In the conversation about homosexuality in the church, nothing new has been said in years. I have heard and read and understand the positions of those who speak from all of the various perspectives in the issues. And honestly it has become so boring that I hardly pay attention any more.
The General Conference has an opportunity to speak the truth, as it does every four years. And the truth is that there is a lack of consensus in the United Methodist Church with regard to the compatibility of homosexuality with Christian teaching. That’s the truth. And that’s what the General Conference should say.
Because here’s the deal - we have got to stop arguing about this. The inter-denominational argument is hindering the mission of the church, and making it increasingly difficult to make disciples of Jesus Christ. It is ugly; it is bitter; it is hateful. And it has to stop.
We have shamefully proof-texted the question until you’d think all that we knew of scripture were those little snippets that we hurl relentlessly at one another to prove our point.
We have accused one another of not loving God or of not loving neighbor with such ferocity as we willfully ignore the inherent irony of our words.
We obsess over this one issue with a kind of ghastly fascination that is in no way appealing or attractive or missional or faithful to who we are supposed to be as the Church.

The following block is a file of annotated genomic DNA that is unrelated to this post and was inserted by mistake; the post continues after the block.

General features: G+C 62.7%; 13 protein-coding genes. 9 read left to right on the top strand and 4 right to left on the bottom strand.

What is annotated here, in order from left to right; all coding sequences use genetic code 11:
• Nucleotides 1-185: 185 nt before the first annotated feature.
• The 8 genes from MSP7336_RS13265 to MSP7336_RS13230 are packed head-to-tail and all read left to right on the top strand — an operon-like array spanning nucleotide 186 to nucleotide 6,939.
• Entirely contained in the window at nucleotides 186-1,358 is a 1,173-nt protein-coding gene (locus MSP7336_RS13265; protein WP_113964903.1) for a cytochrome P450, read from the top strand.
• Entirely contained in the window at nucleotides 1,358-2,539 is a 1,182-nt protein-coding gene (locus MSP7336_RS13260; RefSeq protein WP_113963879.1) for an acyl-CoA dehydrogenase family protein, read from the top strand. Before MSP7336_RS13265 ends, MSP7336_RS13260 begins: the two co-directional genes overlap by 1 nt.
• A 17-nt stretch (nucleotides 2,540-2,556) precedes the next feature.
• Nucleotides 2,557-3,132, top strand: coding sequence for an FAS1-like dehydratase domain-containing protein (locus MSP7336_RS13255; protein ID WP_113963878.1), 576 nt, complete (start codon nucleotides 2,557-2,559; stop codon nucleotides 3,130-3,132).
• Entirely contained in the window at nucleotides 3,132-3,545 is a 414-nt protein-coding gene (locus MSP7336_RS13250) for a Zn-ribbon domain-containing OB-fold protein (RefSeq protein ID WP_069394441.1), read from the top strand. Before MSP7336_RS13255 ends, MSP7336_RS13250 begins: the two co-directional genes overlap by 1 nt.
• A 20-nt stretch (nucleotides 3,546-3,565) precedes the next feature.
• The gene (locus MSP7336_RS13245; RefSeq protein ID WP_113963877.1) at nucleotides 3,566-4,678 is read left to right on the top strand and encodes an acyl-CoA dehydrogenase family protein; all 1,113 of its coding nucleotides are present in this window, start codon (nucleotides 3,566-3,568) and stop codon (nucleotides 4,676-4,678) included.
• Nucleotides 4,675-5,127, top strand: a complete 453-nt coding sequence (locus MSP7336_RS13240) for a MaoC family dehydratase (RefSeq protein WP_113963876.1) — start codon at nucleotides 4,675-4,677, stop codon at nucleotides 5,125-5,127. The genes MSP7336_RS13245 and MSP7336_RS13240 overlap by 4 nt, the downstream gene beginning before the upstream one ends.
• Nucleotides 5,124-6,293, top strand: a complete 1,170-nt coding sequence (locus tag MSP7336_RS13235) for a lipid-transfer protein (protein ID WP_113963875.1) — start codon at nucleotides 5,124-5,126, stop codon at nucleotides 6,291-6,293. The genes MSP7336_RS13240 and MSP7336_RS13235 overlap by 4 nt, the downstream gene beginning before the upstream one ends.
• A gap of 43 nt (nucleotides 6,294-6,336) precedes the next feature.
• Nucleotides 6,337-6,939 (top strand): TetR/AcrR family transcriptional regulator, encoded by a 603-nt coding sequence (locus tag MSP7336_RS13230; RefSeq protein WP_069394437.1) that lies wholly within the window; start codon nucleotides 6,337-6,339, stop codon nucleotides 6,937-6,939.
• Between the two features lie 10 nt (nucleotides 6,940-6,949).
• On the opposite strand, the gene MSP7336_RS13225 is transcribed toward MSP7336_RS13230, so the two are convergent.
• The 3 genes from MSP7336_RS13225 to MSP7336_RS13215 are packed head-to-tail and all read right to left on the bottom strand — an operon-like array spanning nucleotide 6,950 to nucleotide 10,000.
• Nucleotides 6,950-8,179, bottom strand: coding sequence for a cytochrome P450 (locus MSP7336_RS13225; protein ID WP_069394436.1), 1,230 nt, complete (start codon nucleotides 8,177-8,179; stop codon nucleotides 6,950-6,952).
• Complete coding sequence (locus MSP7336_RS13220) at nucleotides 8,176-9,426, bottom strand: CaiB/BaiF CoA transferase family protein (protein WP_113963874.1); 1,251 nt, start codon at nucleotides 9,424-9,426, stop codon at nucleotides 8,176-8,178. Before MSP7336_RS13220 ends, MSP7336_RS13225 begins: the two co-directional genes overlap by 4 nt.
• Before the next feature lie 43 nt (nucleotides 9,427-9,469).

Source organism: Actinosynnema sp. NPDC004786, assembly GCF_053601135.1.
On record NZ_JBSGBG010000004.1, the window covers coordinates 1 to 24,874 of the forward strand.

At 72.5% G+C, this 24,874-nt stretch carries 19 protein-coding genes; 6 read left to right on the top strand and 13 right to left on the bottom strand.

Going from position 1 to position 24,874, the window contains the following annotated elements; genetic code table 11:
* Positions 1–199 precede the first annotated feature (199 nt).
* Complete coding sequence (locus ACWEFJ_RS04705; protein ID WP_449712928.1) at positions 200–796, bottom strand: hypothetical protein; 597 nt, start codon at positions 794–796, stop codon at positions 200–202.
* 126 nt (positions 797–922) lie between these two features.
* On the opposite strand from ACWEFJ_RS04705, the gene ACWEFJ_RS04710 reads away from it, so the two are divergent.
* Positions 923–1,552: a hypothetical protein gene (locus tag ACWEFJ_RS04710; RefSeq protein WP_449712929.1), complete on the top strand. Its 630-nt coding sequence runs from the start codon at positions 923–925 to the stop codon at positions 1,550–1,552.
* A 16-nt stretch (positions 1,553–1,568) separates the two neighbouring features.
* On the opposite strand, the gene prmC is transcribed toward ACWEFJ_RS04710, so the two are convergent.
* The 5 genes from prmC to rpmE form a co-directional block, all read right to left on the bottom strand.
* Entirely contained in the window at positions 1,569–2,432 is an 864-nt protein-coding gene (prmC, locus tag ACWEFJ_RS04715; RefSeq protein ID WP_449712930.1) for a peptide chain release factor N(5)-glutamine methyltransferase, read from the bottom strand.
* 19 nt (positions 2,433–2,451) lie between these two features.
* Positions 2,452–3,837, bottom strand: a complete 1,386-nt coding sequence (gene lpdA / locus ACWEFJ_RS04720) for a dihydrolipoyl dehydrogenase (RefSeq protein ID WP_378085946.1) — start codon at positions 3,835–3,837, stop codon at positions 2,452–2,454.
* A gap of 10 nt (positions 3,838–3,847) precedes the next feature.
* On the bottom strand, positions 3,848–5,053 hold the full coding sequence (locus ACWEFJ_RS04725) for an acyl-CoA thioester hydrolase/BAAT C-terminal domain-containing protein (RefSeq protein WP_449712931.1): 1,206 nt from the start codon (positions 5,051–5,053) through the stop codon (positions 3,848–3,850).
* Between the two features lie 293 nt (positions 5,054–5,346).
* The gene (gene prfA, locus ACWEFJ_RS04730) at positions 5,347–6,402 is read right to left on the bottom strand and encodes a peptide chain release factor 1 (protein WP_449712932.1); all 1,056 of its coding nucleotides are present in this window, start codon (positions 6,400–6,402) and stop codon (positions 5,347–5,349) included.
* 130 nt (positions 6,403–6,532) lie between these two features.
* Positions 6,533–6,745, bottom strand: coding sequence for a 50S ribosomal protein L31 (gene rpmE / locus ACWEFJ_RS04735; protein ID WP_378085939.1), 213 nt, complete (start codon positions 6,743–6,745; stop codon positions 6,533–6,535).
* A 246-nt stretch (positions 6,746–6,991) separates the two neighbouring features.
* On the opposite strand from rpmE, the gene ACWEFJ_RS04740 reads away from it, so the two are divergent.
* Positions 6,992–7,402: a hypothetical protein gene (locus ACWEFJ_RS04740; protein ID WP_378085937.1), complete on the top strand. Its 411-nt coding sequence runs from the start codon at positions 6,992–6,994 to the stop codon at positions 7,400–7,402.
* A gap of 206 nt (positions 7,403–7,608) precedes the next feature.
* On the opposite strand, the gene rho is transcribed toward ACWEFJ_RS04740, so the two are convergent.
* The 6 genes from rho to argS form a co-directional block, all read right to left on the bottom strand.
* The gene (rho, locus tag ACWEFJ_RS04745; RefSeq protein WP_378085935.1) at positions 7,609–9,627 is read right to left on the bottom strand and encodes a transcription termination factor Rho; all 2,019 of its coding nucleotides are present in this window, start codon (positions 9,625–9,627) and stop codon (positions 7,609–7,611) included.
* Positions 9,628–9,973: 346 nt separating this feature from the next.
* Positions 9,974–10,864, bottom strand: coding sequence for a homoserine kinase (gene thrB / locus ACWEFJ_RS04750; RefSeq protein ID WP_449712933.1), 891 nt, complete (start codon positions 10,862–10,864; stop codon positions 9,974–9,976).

We must stop; and we must tell the truth. And then, we have to be okay with the ambiguity of the truth. This is not a simple issue. There are multiple distinct positions on the question, and there is simply no consensus in the United Methodist denomination, and the General Conference should say that out loud.
Of course, I understand how unpopular my perspective is. There will be, “But it’s a sin and we should say it’s a sin” and there will be, “But the status quo is unjust and so we have to change it.” These responses will come from the either/or people on all sides of the question.
But this is not an either/or question, and so it shouldn’t have an either/or answer. The question for General Conference is not “Is homosexuality a sin” - the question is “What should the United Methodist denomination say about it.” It would not be truthful to say, “The UMC thinks homosexuality is a sin.” It would not be truthful to say, “The UMC thinks homosexuality is not a sin.”
The honest thing to say, the missional thing to say, the faithful thing to say is just the truth. Some of us think it is, some of us don’t; some think it’s a choice, some do not; some of us are legitimately homophobic, most are not; some think it is a sin but that doesn’t mean we should exclude, some do; and on and on and on. There is no consensus, and we needn’t pretend there is.
Now, can we please focus on the business of helping people become disciples of Jesus Christ who are changing the world, for God’s sake?
(Full disclosure: My personal belief, which is no secret, is that being gay is not a sin. I do not believe the Bible ever describes a mutually loving and respectful covenant relationship between two people of the same gender. Such a relationship is neither affirmed nor condemned anywhere in Scripture. I am hopeful that the United Methodist Church will be fully inclusive. However, I am not intending to write today about my personal theology, but rather what position I feel the General Conference should take.)
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